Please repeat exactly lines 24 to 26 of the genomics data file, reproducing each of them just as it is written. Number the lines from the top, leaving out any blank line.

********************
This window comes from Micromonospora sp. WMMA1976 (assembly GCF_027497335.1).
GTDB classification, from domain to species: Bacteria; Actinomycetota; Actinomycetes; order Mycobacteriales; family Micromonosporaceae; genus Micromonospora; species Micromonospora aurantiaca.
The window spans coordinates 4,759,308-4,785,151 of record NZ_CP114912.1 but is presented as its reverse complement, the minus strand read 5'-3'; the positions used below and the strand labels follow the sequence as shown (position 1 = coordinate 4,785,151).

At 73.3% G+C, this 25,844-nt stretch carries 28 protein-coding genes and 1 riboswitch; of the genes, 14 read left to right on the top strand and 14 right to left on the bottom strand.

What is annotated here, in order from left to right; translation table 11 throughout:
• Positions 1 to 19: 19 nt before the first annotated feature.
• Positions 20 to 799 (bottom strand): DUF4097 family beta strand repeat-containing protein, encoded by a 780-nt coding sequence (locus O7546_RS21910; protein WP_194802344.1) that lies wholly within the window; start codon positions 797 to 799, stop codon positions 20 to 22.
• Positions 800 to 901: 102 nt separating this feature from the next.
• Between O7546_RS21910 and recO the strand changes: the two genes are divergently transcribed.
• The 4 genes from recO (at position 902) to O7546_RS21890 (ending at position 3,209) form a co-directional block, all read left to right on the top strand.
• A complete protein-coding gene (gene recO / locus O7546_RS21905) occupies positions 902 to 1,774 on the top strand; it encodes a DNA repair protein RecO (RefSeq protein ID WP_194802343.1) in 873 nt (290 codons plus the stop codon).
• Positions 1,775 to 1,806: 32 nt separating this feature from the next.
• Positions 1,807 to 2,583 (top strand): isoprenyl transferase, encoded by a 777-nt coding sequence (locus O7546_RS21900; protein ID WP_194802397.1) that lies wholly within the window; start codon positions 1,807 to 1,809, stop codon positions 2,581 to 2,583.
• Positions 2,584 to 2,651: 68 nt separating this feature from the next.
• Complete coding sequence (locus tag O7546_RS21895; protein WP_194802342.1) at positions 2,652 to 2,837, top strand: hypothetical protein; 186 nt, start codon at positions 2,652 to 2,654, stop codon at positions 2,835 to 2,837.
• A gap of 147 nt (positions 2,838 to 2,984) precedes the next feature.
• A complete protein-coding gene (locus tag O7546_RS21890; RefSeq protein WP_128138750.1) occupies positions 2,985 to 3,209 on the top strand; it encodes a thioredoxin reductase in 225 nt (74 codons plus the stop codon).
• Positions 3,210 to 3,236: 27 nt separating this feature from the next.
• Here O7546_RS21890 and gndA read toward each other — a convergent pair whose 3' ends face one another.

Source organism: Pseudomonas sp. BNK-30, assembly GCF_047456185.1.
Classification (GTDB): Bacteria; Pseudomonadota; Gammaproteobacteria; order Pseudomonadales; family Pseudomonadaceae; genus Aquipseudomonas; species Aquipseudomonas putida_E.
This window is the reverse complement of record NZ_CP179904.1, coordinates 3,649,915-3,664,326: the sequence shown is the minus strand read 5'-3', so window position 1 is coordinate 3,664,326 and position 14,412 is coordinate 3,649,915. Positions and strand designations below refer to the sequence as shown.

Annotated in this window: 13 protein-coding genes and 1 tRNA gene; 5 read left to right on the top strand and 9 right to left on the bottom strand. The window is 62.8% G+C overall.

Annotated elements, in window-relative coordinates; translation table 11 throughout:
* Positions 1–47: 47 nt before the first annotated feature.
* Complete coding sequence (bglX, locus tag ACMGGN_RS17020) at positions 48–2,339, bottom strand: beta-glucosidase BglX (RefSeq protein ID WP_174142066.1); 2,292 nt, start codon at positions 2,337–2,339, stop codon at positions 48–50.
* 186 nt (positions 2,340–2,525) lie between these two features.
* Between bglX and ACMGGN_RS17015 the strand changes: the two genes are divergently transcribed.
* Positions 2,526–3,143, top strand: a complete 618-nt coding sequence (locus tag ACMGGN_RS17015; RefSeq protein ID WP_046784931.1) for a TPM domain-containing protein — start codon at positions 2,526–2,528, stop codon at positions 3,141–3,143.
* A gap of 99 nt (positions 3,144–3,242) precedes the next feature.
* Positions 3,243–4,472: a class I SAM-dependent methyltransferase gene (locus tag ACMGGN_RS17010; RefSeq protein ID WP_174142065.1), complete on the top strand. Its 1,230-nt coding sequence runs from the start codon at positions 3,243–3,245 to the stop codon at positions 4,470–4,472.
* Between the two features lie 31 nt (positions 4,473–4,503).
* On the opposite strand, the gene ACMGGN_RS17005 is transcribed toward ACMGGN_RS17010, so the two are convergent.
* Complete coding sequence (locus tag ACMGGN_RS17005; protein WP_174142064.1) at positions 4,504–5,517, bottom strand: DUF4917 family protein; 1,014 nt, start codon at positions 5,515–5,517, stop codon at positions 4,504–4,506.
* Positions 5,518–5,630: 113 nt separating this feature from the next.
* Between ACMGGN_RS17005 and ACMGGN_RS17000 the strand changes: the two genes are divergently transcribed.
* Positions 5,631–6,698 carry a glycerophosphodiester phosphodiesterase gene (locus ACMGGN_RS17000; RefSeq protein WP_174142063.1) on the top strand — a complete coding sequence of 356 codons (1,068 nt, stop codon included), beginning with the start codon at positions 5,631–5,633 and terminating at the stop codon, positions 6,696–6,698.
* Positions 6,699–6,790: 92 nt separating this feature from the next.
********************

Annotated elements, in window-relative coordinates; translation table 11 throughout:
* Positions 1–47: 47 nt before the first annotated feature.
* Complete coding sequence (bglX, locus tag ACMGGN_RS17020) at positions 48–2,339, bottom strand: beta-glucosidase BglX (RefSeq protein ID WP_174142066.1); 2,292 nt, start codon at positions 2,337–2,339, stop codon at positions 48–50.